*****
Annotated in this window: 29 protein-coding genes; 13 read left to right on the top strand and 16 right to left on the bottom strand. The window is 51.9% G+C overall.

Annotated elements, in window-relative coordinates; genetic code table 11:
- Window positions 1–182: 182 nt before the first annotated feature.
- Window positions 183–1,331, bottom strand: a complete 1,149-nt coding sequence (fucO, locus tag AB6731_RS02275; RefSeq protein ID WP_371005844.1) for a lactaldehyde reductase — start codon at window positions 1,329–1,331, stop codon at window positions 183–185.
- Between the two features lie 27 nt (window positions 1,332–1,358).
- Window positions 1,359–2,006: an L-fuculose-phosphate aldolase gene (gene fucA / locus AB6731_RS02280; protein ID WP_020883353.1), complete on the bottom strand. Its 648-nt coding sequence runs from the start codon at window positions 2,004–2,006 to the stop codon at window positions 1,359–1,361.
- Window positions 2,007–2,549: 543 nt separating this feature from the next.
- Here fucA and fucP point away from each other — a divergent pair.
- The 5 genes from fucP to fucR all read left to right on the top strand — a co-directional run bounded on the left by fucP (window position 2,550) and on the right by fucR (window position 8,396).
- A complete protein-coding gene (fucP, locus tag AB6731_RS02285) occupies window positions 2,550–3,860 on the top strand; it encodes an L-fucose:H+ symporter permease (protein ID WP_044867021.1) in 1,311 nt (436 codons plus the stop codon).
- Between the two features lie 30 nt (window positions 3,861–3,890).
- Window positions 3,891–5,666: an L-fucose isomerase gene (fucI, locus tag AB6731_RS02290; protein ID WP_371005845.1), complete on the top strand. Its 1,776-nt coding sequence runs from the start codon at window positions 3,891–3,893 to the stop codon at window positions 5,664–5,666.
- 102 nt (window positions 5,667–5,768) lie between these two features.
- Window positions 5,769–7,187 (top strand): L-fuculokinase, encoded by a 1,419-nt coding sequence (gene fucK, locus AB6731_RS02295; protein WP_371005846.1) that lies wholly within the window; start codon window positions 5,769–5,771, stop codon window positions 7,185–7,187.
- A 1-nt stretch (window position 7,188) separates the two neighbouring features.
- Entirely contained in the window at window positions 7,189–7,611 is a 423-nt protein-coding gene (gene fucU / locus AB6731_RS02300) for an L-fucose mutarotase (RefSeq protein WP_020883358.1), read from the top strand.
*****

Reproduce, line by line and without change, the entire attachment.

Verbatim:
Annotated in this window: 29 protein-coding genes; 13 read left to right on the top strand and 16 right to left on the bottom strand. The window is 51.9% G+C overall.

Annotated elements, in window-relative coordinates; genetic code table 11:
- Window positions 1–182: 182 nt before the first annotated feature.
- Window positions 183–1,331, bottom strand: a complete 1,149-nt coding sequence (fucO, locus tag AB6731_RS02275; RefSeq protein ID WP_371005844.1) for a lactaldehyde reductase — start codon at window positions 1,329–1,331, stop codon at window positions 183–185.
- Between the two features lie 27 nt (window positions 1,332–1,358).
- Window positions 1,359–2,006: an L-fuculose-phosphate aldolase gene (gene fucA / locus AB6731_RS02280; protein ID WP_020883353.1), complete on the bottom strand. Its 648-nt coding sequence runs from the start codon at window positions 2,004–2,006 to the stop codon at window positions 1,359–1,361.
- Window positions 2,007–2,549: 543 nt separating this feature from the next.
- Here fucA and fucP point away from each other — a divergent pair.
- The 5 genes from fucP to fucR all read left to right on the top strand — a co-directional run bounded on the left by fucP (window position 2,550) and on the right by fucR (window position 8,396).
- A complete protein-coding gene (fucP, locus tag AB6731_RS02285) occupies window positions 2,550–3,860 on the top strand; it encodes an L-fucose:H+ symporter permease (protein ID WP_044867021.1) in 1,311 nt (436 codons plus the stop codon).
- Between the two features lie 30 nt (window positions 3,861–3,890).
- Window positions 3,891–5,666: an L-fucose isomerase gene (fucI, locus tag AB6731_RS02290; protein ID WP_371005845.1), complete on the top strand. Its 1,776-nt coding sequence runs from the start codon at window positions 3,891–3,893 to the stop codon at window positions 5,664–5,666.
- 102 nt (window positions 5,667–5,768) lie between these two features.
- Window positions 5,769–7,187 (top strand): L-fuculokinase, encoded by a 1,419-nt coding sequence (gene fucK, locus AB6731_RS02295; protein WP_371005846.1) that lies wholly within the window; start codon window positions 5,769–5,771, stop codon window positions 7,185–7,187.
- A 1-nt stretch (window position 7,188) separates the two neighbouring features.
- Entirely contained in the window at window positions 7,189–7,611 is a 423-nt protein-coding gene (gene fucU / locus AB6731_RS02300) for an L-fucose mutarotase (RefSeq protein WP_020883358.1), read from the top strand.